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Banh mi? There is no sub.

Sandwich is more than a Vietnamese hoagie

Banh mi with shredded pork from New Saigon Sandwich in Chinatown Banh mi with shredded pork from New Saigon Sandwich in Chinatown (wiqan ang for the boston globe)
By Jonathan Levitt
Globe Correspondent / February 27, 2008

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Like all Vietnamese banh mi sandwiches, the curried chicken version at New Saigon Sandwich in Chinatown is crackly-crunchy, sweet, spicy, sour, salty, and luscious all at the same time. And like all banh mi shops, this spot is not much more than a hole in the wall, a mom and pop operation with only the essentials.

Banh mi is the great fusion of French baguette and Vietnamese tastes. It begins with a crusty roll, which is brushed with mayonnaise and stuffed with meat and pickled vegetables. It dates to the 19th century, when French colonialism introduced local cooks to the baguette and perhaps also to mayonnaise. In Boston there are about a dozen banh mi shops, some that excel at this popular sandwich, all better than any West ern-style hoagie you put it up against. And all under $3.

New Saigon is small and crowded. The banh mi roll looks like an undistinguished supermarket baguette, a side split bun, something straight out of the toaster at Quiznos. It's slathered with sweet, slightly garlicky mayonnaise and stuffed with your choice of fillings, which include Vietnamese ham, head cheese and pate, shredded pork, curry chicken, tofu. Then it's topped with matchsticks of pickled carrot and daikon, whole sprigs of fresh cilantro, and cucumber spears. If you say you want it spicy, you won't be disappointed. You'll get thinly sliced jalapenos or small red bird chilies with the seeds intact. After a drizzle of fish sauce or soy sauce, the cook slips the sandwich into a small paper bag, then into a larger paper bag. All yours, amazingly, for about the price of a hot dog.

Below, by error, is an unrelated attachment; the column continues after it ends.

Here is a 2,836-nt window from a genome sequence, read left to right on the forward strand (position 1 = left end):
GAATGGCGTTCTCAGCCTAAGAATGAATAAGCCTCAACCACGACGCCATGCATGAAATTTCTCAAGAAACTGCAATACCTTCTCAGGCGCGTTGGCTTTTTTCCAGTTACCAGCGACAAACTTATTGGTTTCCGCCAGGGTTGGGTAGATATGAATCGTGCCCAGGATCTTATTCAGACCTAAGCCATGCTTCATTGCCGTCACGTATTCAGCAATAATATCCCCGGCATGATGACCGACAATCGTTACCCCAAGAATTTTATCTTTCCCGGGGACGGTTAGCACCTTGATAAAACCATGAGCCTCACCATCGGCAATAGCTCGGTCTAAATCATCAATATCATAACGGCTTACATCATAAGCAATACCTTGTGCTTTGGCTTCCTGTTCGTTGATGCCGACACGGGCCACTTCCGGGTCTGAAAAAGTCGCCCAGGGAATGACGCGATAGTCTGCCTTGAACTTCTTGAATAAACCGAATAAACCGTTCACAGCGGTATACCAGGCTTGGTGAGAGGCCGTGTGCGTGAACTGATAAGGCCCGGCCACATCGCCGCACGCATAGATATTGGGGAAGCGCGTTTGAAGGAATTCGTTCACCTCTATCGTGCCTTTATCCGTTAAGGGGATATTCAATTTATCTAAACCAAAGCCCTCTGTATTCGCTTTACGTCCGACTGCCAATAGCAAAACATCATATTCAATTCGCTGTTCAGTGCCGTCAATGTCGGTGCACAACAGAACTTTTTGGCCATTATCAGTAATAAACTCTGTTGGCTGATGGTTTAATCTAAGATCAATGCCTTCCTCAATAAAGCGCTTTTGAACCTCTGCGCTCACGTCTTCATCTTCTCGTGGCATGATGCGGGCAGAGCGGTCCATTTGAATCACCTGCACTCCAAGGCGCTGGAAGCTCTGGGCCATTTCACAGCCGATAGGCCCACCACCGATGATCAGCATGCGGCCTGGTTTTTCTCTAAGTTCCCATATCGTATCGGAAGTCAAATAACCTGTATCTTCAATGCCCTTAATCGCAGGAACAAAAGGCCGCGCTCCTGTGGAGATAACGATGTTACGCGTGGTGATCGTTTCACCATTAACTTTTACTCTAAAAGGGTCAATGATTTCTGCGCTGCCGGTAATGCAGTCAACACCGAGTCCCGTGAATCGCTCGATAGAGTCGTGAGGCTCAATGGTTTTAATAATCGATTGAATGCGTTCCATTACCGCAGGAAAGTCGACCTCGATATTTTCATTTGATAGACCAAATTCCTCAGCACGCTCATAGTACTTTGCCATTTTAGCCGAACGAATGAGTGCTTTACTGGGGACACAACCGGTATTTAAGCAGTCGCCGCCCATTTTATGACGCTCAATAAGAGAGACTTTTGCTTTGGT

There are five other places that make banh mi that are as good. Pho Viet's, in the 88 Food Connection food court of the Super 88 market in Allston, is one. The parking lot is free (a plus). Order, sit down in the huge sunny dining room surrounded by fluorescent pastels and potted palms, and watch television while you eat. It's the rare place with both pho (see related story) and banh mi.

Chau Bakery on Dorchester Avenue bakes its own bread and has the best pork pate. Ba Le Fields Corner, also in Dorchester, has the friendliest service and in the back of the restaurant, a sugar cane grinder for fresh sugar cane juice. Back in Chinatown, 163 Vietnamese Sandwiches & Bubble Tea makes a vegetarian tofu banh mi and Lu's Sandwich Shop in the back of the Thai Binh Jewelry Store (lots of jade) is the tiniest spot of all, the sandwiches warmed in a toaster and doled out by a grandmother.

At home, an authentic tasting banh mi is surprisingly accessible, as easy as a trip to the closest supermarket. Start with a baguette, slice it in half lengthwise, hollow out some of the bread, and brush both halves with mayonnaise. For the meat, almost anything will work - leftover brisket or roast turkey, grilled pork or chicken, marinated tofu.

Luckily for those with or without head cheese on hand, the essence of the sandwich is not the meat, but in the garnishes: whole cilantro sprigs and pickles. All you really have to do is slice carrots and daikon radishes and soak them in vinegar and sugar.

You're at home, so load up on the vegetables, drizzle the filling with soy sauce or fish sauce, and then ask yourself: Do you like it spicy?